Skylar turned her face up to the full moon and stared at the bright, glowing orb hanging high above the medieval Sant’Obomono Church of Rome. She wondered how many had stood at this exact spot over the centuries and looked to the sky in wonder. Too many to count, she thought, as she lowered her gaze and glanced around the archaeological dig site that had already revealed over seventeen different cultural occupations. Despite the beauty of the star-packed sky, the dirt beneath her feet intrigued her even more.
She’d been here two months and was still amazed that the grounds next to the church had hidden the ancient twin temples dedicated to the pagan goddesses of Fortuna and Mater Matuta. The structures had been destroyed around the time the Etruscan monarchy of Rome had fallen, yet hadn’t failed at offering up some empirical evidence of time long past.
Peeking over the thick fencing surrounding the fifteen-foot deep hole that had finally revealed Fortuna’s base, Skylar felt her skin shiver. She had no idea how the archaeology students could stand to stay for hours inside that enclosure and sift through thick mud as they’d gradually revealed the stones. Knowing that only sheets of metal held back the Tiber River sludge as they worked gave her an idea of how dedicated they were to their craft. Damn, they were working seven feet under the water level with the massive river only a hundred yards away and still kept crawling inside the trench. Snorting, she backed away and determined they were crazy—plain and simple.
Nope, staying above ground and digging next to some solid walls was the way to go in her book. Working thirty feet away from that accident waiting to happen was already too much to ask. Every day, she expected to hear the Tiber groan in discontent right before it knocked the barriers down and buried them all alive.
Jumping down from the scaffolding, Skylar marveled at how different the site looked at night. It was eerily quiet without hundreds of people milling around. She often wondered if it was her imagination or if the Earth indeed retained the fragrances of long ago. When any new level was revealed, she swore she could smell aromatic spices still clinging to the numerous pottery shards discovered, even days after they’d been catalogued and carted away.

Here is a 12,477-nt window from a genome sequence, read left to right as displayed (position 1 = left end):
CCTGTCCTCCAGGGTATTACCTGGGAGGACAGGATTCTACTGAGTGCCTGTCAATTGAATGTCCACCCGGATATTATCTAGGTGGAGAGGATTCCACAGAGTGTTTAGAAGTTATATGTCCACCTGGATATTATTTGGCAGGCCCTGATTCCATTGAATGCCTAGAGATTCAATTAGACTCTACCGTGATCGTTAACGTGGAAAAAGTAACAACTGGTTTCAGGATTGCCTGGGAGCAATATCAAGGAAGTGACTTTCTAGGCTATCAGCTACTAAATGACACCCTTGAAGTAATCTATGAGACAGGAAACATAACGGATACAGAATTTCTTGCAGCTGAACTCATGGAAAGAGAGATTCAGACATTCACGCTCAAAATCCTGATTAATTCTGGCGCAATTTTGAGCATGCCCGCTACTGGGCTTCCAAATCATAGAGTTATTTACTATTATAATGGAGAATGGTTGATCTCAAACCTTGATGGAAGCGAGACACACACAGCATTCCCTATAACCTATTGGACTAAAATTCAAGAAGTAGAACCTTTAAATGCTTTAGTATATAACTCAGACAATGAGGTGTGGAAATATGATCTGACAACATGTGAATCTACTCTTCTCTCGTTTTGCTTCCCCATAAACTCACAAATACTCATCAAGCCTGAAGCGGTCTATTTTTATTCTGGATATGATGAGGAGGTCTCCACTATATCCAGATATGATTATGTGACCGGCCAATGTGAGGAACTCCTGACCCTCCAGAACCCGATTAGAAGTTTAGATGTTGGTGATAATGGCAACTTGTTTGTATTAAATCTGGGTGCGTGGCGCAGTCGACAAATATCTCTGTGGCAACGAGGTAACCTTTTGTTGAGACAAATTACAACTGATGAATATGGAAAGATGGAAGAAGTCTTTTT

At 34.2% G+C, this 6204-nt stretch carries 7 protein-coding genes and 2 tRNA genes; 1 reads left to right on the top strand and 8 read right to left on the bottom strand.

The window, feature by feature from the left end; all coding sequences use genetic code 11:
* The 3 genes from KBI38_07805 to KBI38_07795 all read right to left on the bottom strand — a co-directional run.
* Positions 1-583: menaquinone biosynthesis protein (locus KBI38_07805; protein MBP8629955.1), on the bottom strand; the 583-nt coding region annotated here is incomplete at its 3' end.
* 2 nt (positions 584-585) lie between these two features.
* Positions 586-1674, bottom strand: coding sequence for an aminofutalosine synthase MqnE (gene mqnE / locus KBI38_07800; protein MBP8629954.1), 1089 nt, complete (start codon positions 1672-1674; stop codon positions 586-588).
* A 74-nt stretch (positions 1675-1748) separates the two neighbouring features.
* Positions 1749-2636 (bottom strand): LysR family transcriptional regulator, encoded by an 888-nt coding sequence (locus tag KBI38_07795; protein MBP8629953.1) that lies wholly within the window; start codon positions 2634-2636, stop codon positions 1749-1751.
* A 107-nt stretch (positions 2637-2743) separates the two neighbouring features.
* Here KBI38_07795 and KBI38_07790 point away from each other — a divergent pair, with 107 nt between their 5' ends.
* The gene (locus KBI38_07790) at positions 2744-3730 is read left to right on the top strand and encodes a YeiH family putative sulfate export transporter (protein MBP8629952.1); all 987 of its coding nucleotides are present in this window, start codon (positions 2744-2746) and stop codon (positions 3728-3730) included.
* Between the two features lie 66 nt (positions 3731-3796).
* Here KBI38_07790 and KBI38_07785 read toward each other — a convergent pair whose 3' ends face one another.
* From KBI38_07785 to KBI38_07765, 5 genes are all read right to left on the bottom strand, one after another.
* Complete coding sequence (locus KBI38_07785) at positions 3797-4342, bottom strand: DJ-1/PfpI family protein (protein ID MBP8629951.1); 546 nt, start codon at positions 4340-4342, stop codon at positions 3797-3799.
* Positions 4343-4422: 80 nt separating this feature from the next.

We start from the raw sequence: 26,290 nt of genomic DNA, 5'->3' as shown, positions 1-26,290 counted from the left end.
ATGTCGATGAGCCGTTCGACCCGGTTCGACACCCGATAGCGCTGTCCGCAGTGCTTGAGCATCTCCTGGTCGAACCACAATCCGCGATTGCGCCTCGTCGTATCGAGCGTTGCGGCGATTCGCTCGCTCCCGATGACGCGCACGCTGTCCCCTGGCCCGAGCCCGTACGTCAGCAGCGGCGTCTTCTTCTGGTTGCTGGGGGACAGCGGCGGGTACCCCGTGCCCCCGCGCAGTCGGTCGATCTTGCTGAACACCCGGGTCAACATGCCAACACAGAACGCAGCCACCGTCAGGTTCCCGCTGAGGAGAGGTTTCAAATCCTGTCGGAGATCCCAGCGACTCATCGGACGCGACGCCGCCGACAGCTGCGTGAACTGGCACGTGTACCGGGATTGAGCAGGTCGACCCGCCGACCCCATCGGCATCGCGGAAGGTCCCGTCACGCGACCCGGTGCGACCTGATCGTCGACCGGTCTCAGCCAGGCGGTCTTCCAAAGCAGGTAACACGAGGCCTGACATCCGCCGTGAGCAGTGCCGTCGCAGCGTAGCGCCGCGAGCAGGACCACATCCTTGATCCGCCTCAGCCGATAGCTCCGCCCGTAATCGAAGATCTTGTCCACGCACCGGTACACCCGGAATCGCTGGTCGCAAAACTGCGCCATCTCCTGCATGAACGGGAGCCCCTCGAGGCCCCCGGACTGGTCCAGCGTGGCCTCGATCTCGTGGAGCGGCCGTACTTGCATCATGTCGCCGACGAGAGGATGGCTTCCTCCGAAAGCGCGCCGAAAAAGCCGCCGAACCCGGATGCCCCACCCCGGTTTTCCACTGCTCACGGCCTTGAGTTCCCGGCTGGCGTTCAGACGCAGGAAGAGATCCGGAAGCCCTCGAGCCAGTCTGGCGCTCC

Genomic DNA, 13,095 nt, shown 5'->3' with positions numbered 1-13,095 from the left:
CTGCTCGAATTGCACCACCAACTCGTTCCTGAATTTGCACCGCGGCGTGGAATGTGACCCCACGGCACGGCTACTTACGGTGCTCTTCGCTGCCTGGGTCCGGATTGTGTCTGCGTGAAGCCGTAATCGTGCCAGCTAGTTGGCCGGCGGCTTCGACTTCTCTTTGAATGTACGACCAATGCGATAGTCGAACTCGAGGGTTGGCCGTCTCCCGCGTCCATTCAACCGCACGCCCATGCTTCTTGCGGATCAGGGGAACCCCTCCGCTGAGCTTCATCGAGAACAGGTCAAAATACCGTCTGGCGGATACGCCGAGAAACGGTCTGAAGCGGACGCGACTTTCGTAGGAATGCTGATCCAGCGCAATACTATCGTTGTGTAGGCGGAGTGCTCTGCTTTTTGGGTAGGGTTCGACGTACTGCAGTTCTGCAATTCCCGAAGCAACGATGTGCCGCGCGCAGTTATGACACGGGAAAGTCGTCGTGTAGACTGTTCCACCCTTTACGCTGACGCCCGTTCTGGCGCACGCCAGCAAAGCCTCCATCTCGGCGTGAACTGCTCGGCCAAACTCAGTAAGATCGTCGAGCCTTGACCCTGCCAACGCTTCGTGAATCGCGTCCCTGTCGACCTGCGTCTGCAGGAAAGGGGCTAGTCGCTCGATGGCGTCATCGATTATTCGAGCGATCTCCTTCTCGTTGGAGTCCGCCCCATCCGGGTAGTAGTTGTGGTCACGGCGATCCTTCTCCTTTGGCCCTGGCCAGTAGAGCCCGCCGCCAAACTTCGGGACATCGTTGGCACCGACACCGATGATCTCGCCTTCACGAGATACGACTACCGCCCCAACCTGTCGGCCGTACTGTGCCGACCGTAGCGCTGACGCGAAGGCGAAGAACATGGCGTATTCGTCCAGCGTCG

Errant clouds decided to cover the brilliant moon and cast a gray dimness to the grounds, instantly making the site look like an unattended graveyard. It was beyond spooky, and she asked herself for the hundredth time why in the hell Dr. Martin had called and asked her to meet him here. She should be passed out in bed and ready for another grueling day in the sun tomorrow, not traipsing around out here as if she was just waiting for her school friends to show up with stolen beer and a Ouija board.
The sound of rattling metal drew her attention and quickly answered her burning question. Skylar grimaced and shook her head when she spotted her old professor, and now her employer, dragging two light tripods through the door of his office. She scurried over to the portable building and met him at the top of the stairs. She grabbed a stand from his arms before he could fall over and kill himself. He needed at least one hand free so he could grab his pants before they slid to his ankles. The poor man was forever forgetting his belt.
He’d always reminded her of Einstein in his charming clumsiness, but he was a genius of the dirt instead. His white hair stuck out in a multitude of directions, only slightly tempered by the red ball cap he constantly wore. Spotting the handle of a long dusting brush sticking out from the front pocket of his favorite, stained blue shirt, Skylar released a resigned sigh. She could just imagine him impaling himself on the damn thing when he inevitably tripped over whatever lay in his path.
“Dr. Martin! Why didn’t you ask me to meet you in the office instead? I could’ve helped you carry these out here. I’m your assistant. Let me assist.” She snatched the tool from his pocket and smiled when he paused long enough to shove his wire-framed glasses back up his thin nose and peered at her with twinkling blue eyes. He was such a sweetie.
“Oh, dear, I guess that would’ve been best. I was too excited.”
She trailed beside him as he made his way over to the dig site they’d started the day before. She rolled her eyes when she realized he wasn’t going to elaborate. Perhaps he’d already forgotten the conversation.
“Excited about what? You’ve got my curiosity at full tilt.” She waited patiently as he halted at the deep trench, set his tripod aside, and stepped up on the makeshift walkway. She’d learned over the years to just bide her time. He worked at his own pace, and sometimes in his own dimension. He studied her for a few moments, bent forward, and tweaked her nose.
“You remind me of your mother. She was full of questions and demanded immediate answers. You look like her, you know, especially with the moonlight bathing your face.”
Skylar felt a familiar warmness settle in her chest. Dr. Martin had known her family long before she’d been born. He’d said this very thing to her on more than one occasion, and she wasn’t about to remind him. Any mention of her mother, even if repeated, was welcome.
“You’re hair in particular. She complained of her inability to ‘tame the beast’ and was forever threatening to cut it off.” He made a snipping motion with his fingers, and she laughed at his antics.
“Your father had to talk her out of actually performing the deed. You have no idea how many times Richard hid the scissors from her. He loved that it fell to her waist and would have mourned its loss.”